Schoenberg is equally well-known for Miss Saigon, and the Bangkok orchestra will play a suite from the show, arranged by England, along with the song that brought down the Bangkok house last year, The Last Night Of The World. The big difference between last year and this year’s concert will be the inclusion of US numbers. Bangkok has long been in love with The Sound Of Music, and Harris will take the place of Julie Andrews in a rendition of its theme song.

Harris is perhaps the ideal actress for this part. Trained at the Arts Educational School, her theatre credits include a role in Enron at the Royal Court Theatre and UK Tour; Laurey in Oklahoma! at the Chichester Festival Theatre; Rebecca in Imagine This at the New London Theatre; Christine in The Phantom Of The Opera at Her Majesty’s Theatre; Carmen in Fame — The Musical at the Aldwych Theatre and UK Tour; and Chess In Concert (selections from which she will also offer here) at the Royal Albert Hall.

Another American musical, one which revolutionised the musical industry, is Chorus Line, from which the orchestra will play a suite, as well as the music from Thoroughly Modern Millie.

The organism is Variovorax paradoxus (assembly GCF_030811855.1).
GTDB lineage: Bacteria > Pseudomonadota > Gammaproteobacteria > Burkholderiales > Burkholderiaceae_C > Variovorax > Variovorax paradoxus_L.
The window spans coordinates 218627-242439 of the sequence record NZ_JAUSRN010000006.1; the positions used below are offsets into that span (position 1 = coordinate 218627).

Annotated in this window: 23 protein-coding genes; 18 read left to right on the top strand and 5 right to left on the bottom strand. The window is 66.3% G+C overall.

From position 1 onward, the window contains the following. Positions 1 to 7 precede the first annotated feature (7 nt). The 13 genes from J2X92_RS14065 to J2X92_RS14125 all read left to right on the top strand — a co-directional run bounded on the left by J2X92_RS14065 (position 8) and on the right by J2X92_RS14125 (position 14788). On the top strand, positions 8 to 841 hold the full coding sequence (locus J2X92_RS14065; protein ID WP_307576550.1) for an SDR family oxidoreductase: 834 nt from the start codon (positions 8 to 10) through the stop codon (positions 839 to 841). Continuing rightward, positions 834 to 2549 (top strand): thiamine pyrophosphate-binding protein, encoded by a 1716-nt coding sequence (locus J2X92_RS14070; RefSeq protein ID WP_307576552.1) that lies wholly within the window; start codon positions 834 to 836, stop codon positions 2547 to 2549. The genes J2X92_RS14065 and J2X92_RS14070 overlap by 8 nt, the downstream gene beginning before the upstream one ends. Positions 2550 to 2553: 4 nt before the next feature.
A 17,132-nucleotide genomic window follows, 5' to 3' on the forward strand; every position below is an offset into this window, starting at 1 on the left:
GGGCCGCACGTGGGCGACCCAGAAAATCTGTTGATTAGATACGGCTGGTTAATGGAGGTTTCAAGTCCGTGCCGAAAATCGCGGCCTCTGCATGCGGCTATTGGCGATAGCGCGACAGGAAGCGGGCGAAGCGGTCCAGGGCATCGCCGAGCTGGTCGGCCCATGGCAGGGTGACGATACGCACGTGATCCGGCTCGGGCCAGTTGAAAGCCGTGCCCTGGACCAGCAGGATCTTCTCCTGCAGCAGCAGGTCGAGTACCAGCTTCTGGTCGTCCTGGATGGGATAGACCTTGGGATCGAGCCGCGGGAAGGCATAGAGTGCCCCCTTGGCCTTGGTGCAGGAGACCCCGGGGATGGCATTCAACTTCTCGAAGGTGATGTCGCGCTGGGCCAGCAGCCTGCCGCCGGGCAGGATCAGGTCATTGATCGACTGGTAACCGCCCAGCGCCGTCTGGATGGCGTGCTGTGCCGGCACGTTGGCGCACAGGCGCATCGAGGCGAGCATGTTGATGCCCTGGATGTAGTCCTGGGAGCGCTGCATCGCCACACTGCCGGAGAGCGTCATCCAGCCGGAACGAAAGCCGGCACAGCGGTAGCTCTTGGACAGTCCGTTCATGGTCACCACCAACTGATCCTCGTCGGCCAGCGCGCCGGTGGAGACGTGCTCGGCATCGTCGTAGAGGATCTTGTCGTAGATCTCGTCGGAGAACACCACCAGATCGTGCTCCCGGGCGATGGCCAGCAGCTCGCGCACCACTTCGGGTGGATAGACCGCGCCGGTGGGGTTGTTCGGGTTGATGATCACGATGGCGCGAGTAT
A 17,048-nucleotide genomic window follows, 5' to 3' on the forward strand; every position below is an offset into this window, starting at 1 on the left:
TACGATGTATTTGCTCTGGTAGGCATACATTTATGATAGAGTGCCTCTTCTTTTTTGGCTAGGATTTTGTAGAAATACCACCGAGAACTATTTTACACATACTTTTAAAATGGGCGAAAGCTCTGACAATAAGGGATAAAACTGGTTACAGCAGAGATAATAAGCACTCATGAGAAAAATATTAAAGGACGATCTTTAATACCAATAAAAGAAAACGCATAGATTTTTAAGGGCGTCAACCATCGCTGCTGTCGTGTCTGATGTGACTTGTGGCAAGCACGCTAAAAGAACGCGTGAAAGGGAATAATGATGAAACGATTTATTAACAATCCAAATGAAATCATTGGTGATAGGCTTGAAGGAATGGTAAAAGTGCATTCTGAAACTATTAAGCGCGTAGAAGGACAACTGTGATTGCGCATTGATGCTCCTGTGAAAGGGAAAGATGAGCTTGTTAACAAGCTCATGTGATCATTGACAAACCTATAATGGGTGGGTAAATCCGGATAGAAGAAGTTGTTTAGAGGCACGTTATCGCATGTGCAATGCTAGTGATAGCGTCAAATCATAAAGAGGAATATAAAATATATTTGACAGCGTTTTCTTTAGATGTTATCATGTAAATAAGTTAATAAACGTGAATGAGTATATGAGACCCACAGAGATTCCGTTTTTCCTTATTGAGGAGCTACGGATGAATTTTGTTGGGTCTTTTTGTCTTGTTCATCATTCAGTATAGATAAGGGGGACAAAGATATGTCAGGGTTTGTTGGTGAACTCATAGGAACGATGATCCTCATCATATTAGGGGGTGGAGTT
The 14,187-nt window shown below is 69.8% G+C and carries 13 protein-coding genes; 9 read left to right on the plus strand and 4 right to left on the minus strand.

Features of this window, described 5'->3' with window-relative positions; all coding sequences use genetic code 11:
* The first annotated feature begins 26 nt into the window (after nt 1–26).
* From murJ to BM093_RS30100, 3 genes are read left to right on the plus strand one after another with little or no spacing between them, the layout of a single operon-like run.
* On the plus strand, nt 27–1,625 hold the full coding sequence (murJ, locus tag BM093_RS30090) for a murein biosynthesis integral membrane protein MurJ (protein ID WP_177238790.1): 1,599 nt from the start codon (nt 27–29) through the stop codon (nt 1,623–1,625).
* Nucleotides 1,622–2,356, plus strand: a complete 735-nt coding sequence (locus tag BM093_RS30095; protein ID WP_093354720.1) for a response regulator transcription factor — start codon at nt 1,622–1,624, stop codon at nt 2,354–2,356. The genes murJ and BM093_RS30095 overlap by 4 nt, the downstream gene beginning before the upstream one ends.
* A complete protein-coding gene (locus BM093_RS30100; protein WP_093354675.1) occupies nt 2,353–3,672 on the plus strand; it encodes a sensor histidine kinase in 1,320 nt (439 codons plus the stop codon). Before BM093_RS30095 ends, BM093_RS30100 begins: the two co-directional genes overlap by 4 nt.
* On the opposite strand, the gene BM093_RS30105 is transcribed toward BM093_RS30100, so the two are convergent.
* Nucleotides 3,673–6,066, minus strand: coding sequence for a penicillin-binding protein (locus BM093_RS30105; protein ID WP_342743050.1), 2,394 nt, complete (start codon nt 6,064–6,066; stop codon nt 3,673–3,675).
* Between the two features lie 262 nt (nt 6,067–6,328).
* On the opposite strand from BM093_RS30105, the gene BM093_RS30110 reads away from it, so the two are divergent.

Nearly all the music was written in the second golden age of musicals, a time spanning the past few decades. England has added even more songs from more musicals, even some encores (which will remain secret until the performance).

From the first golden age — that of George Gershwin and Rodgers and Hart — comes one of the most extraordinary composers and lyricists in the history of music. Cole Porter can stand rank alongside Stephen Sondheim and Noel Coward, with words and music than have remained relevant for almost a century.

The words of You’re The Top, from the musical Anything Goes, which will be performed, have changed for each era. But who isn’t still entranced with the words? (“You’re the top!/You’re Mahatma Gandhi/You’re the top!/You’re Napoleon Brandy/You’re the purple light/Of a summer night in Spain/You’re the National Gallery/ You’re Garbo’s salary/You’re cellophane.”)

So for this Bangkok show, why not substitute a new verse?

Such as, “You’re the top!/ You’re a Webber vocal./ You’re the Top! /Both worldwide and local./ You’re Mike E’s baton, /Owen-Jones, John, Benn Harris too/ With the Bangkok strings/So many things/ And all on cue.”

On the other hand, let’s stick with Cole Porter’s original.

"A Night At The Musicals" will take place at Thailand Cultural Centre, on Friday at 8pm. Tickets cost 500-2,500 baht and are available from Thai Ticket Major (www.thaiticketmajor.com). Visit www.bangkoksymphony.org or call 02-255-6617–8 or 02-254-4954.

John Owen-Jones.
Leila Benn Harris.
Michael England.


14, Ratchadaphisek Rd., Huai Khwang, Huai Khwang, Bangkok 10310 Thailand